Image: Northern Illinois University memorial
Charles Rex Arbogast  /  AP
A Northern Illinois University student walks past a small memorial outside Cole Hall, Monday, Feb. 25, on the first day of classes since the Feb. 14 shootings that killed five students.
updated 2/25/2008 2:38:49 PM ET 2008-02-25T19:38:49

Northern Illinois University students returned to campus Monday ready to get on with their semesters, even as the deadly shooting rampage of 10 days ago weighed heavily on their minds.

"It's going to be a 'lean on you' type of day, 'I'm here for you' day," said Jonathan Brock, a 25-year-old industrial management major from Chicago.

Students wearing red lapel pins in honor of their school colors returned to lectures and labs Monday as classes began for the first times since the Feb. 14 shootings, in which former NIU graduate student Steve Kazmierczak opened fire on students _ killing five and wounding 16 _ before committing suicide.

Brock looked for a spot to write his thoughts on one of at least 10 large message boards set up on the campus, each crammed with condolences and words of encouragement since the shootings.

'You've got to move on'
But even as he gazed on the memorials, Brock said he was ready to try to get back to a normal routine. "You've got to move on," he said.

Not that Monday, or the days to come, were expected to be normal.

"I don't think it's going to happen this semester for a lot of people," said Dan Beno, a 20-year-old biology major from Beach Park.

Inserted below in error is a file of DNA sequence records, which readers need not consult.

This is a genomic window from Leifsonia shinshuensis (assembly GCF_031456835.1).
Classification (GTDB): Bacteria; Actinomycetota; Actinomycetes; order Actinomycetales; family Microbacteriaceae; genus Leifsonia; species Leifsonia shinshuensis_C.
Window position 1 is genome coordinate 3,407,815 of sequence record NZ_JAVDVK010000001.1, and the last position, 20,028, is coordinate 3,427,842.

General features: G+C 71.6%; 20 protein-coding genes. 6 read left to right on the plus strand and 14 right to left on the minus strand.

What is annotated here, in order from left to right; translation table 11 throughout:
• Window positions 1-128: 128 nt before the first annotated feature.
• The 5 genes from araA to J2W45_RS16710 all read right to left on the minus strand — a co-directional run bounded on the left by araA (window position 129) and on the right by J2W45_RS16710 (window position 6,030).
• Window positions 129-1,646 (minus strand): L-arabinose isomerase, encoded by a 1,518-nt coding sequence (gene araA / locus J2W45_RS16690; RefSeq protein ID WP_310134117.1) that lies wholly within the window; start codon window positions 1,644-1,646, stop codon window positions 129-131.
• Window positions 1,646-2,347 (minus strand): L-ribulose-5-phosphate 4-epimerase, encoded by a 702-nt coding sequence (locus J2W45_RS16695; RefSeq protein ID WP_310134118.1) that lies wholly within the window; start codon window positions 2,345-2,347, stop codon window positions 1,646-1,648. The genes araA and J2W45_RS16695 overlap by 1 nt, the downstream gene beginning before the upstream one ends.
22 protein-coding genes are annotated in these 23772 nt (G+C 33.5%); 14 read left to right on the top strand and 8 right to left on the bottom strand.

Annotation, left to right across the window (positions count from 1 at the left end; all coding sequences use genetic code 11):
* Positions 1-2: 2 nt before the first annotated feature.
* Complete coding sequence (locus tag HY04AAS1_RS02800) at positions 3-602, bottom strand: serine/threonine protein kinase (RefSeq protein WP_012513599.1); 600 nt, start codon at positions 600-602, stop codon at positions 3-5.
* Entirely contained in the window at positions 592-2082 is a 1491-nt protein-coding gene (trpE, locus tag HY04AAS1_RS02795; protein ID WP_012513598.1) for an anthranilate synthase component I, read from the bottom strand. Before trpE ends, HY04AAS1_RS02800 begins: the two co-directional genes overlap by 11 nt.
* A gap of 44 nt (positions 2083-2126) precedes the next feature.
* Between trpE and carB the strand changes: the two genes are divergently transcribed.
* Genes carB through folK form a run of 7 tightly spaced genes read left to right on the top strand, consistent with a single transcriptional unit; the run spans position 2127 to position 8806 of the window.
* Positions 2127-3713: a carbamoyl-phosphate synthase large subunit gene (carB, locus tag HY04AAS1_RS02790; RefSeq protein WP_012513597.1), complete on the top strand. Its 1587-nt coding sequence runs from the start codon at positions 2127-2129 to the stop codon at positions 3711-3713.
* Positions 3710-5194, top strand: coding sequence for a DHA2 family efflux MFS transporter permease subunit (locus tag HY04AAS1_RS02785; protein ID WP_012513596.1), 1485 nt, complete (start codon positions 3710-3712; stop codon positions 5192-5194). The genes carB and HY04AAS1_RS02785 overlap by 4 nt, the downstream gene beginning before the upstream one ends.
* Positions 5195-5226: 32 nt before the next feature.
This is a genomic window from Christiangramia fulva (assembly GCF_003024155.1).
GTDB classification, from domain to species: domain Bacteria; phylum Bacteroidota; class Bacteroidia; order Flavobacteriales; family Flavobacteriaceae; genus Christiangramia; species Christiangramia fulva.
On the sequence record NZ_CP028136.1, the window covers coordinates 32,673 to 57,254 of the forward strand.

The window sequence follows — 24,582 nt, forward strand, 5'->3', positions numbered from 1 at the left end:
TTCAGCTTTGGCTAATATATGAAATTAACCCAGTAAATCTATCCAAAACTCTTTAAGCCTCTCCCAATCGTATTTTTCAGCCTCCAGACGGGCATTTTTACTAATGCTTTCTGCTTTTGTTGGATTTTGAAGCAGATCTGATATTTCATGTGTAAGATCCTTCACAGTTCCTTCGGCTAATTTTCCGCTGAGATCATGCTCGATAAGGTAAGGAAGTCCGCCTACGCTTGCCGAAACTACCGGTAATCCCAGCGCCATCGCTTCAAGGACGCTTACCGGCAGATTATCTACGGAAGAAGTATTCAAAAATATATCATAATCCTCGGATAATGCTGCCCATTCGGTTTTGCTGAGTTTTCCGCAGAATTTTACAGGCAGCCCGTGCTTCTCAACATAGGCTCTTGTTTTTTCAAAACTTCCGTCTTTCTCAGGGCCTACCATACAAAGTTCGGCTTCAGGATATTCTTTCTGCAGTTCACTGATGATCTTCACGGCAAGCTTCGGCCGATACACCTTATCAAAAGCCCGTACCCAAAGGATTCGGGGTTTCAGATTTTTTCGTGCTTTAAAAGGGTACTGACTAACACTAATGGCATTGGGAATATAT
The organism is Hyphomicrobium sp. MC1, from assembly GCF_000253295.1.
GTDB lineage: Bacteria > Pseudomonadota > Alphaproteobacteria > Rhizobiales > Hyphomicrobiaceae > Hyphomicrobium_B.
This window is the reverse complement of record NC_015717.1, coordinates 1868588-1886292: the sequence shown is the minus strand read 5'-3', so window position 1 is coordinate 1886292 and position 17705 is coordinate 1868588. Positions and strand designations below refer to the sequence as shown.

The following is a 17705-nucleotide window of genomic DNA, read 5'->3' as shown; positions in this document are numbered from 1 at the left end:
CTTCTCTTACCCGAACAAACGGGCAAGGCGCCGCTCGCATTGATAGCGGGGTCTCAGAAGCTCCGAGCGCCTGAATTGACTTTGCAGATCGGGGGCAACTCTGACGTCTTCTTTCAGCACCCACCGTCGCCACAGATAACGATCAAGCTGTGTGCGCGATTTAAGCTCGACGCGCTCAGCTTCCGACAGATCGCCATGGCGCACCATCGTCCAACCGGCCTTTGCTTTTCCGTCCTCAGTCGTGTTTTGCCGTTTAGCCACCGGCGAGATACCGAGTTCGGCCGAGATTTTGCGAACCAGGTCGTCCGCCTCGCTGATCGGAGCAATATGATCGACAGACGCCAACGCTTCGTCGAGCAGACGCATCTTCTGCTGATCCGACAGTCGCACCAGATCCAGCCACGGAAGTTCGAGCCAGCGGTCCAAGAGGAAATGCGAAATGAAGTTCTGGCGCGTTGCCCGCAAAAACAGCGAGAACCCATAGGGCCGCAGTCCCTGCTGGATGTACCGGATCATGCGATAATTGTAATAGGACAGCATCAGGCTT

NIU senior Kristen Bortolotti said the memories could be the biggest roadblock.

"It's not necessarily that we're scared that there's going to be someone with a gun," said the 24-year-old from Elgin. "It's the memories of what we saw."

University President John G. Peters said a Sunday night memorial at the school's Convocation Center _ attended by more than 12,000 people _ marked the end of the NIU community's mourning period. He said he's talked to students and they say they're ready to move on together.

"They do need each other, and they do want each other," Peters said early Monday.

Faculty still didn't quite know what to expect, but said they were prepared for the students to continue to grieve, with hundreds of volunteer counselors available in each classroom at the school, which has an enrollment of about 25,000.

Assistant marketing professor Kim Judson said she didn't expect there to be much discussion of marketing Monday.

"I want to give students a chance to talk," she said.

Victim to be released from hospital
One of most seriously wounded students, Maria Ruiz-Santana, was to be released Monday from a hospital in Downers Grove, doctors said. More than 20 pellets from a single shotgun blast hit her in the chest, head and neck, and she underwent five hours of surgery, they said at a news conference with her father, Alfredo Ruiz.

The 20-year-old Ruiz, a criminology major, is more resolved than ever to go into law enforcement and isn't angry at her shooter, her father said.

"She feels sorry for this guy," Ruiz said.

At Sunday night's memorial, five bouquets of red and white flowers were placed on the Convocation Center stage Sunday night in honor of the students killed. Outside the arena, school officials posted a large banner reading, "Forward, together forward."

Plans for a permanent memorial for the victims are still in their infancy. Crime scene tape still circled the scene of the shooting, Cole Hall, on Monday; the building will be closed for the rest of the semester.

Copyright 2008 The Associated Press. All rights reserved. This material may not be published, broadcast, rewritten or redistributed.

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